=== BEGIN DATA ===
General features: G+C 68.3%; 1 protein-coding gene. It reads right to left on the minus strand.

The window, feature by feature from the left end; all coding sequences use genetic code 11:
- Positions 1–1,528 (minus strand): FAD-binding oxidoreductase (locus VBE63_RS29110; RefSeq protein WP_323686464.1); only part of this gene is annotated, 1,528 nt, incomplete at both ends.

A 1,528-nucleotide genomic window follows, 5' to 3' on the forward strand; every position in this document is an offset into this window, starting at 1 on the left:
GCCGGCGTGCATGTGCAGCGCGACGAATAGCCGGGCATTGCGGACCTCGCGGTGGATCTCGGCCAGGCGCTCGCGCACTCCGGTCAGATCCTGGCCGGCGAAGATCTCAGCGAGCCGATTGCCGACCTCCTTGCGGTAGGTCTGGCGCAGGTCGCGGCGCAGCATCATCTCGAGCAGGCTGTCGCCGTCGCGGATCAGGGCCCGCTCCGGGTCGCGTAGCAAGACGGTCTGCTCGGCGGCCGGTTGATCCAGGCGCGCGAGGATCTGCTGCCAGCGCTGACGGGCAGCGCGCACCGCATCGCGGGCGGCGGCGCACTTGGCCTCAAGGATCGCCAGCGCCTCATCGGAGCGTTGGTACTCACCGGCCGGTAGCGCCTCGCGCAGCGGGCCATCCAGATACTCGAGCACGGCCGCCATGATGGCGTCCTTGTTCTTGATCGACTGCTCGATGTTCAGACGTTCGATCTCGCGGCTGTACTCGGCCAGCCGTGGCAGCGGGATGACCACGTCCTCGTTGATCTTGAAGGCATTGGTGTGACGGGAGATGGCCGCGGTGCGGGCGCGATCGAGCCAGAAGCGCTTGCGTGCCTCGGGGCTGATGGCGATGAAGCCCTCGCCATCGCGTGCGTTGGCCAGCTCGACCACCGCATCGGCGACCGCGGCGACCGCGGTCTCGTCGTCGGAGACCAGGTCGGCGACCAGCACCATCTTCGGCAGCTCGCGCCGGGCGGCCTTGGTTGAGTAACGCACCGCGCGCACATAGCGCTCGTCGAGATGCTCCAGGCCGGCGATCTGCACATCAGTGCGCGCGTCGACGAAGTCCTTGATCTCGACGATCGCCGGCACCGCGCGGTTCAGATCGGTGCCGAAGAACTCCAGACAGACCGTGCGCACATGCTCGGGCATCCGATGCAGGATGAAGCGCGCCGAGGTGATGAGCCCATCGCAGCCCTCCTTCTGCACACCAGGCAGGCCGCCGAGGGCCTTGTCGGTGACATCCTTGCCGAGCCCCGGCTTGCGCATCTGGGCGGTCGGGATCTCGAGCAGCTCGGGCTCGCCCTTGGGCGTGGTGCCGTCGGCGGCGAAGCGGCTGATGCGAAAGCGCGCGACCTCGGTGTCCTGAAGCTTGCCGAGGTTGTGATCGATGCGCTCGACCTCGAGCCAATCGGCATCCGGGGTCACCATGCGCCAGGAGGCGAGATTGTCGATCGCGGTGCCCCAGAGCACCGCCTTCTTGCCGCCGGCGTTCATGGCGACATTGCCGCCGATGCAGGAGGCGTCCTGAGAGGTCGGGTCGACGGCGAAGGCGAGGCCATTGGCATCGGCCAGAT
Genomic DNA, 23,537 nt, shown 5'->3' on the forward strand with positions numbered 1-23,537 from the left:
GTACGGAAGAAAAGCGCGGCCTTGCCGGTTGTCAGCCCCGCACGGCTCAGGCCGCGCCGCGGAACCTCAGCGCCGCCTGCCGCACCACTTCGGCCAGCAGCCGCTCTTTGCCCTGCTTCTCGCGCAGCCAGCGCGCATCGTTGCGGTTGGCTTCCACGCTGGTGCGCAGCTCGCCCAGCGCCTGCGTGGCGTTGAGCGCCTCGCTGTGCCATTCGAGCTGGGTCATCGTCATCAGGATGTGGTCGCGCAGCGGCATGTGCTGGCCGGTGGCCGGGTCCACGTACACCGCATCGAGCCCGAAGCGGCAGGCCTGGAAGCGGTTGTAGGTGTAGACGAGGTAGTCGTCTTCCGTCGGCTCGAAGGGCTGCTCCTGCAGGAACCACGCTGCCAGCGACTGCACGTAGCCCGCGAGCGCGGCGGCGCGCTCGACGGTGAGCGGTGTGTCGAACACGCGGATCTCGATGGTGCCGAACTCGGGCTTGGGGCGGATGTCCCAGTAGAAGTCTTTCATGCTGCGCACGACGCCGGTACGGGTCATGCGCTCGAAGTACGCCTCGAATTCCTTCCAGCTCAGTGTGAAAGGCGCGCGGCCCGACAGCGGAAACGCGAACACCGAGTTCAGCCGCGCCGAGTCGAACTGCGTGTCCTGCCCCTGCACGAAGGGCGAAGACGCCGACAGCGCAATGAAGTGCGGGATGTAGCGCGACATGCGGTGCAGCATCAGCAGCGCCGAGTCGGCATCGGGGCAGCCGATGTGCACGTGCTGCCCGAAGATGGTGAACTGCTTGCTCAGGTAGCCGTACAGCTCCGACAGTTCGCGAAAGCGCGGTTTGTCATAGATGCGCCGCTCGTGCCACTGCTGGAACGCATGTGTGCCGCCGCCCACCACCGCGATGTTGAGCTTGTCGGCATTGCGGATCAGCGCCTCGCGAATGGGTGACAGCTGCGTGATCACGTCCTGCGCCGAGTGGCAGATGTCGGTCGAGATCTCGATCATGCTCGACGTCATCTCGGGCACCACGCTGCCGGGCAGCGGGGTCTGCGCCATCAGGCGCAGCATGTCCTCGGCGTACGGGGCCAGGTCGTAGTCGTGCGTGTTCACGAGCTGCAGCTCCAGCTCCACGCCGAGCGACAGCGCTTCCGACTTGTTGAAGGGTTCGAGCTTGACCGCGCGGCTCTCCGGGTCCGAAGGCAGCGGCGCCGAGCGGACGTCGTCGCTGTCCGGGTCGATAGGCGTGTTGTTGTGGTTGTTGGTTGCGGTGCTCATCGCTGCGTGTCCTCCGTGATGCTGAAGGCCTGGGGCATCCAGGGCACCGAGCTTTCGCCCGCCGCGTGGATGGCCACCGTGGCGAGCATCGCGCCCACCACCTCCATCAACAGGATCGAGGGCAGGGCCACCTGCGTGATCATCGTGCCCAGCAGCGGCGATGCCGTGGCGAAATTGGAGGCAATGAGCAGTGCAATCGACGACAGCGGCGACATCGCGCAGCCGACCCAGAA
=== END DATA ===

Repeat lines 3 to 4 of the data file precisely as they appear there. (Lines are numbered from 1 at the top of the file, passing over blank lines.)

- Positions 1–1,528 (minus strand): FAD-binding oxidoreductase (locus VBE63_RS29110; RefSeq protein WP_323686464.1); only part of this gene is annotated, 1,528 nt, incomplete at both ends.

A 1,528-nucleotide genomic window follows, 5' to 3' on the forward strand; every position in this document is an offset into this window, starting at 1 on the left: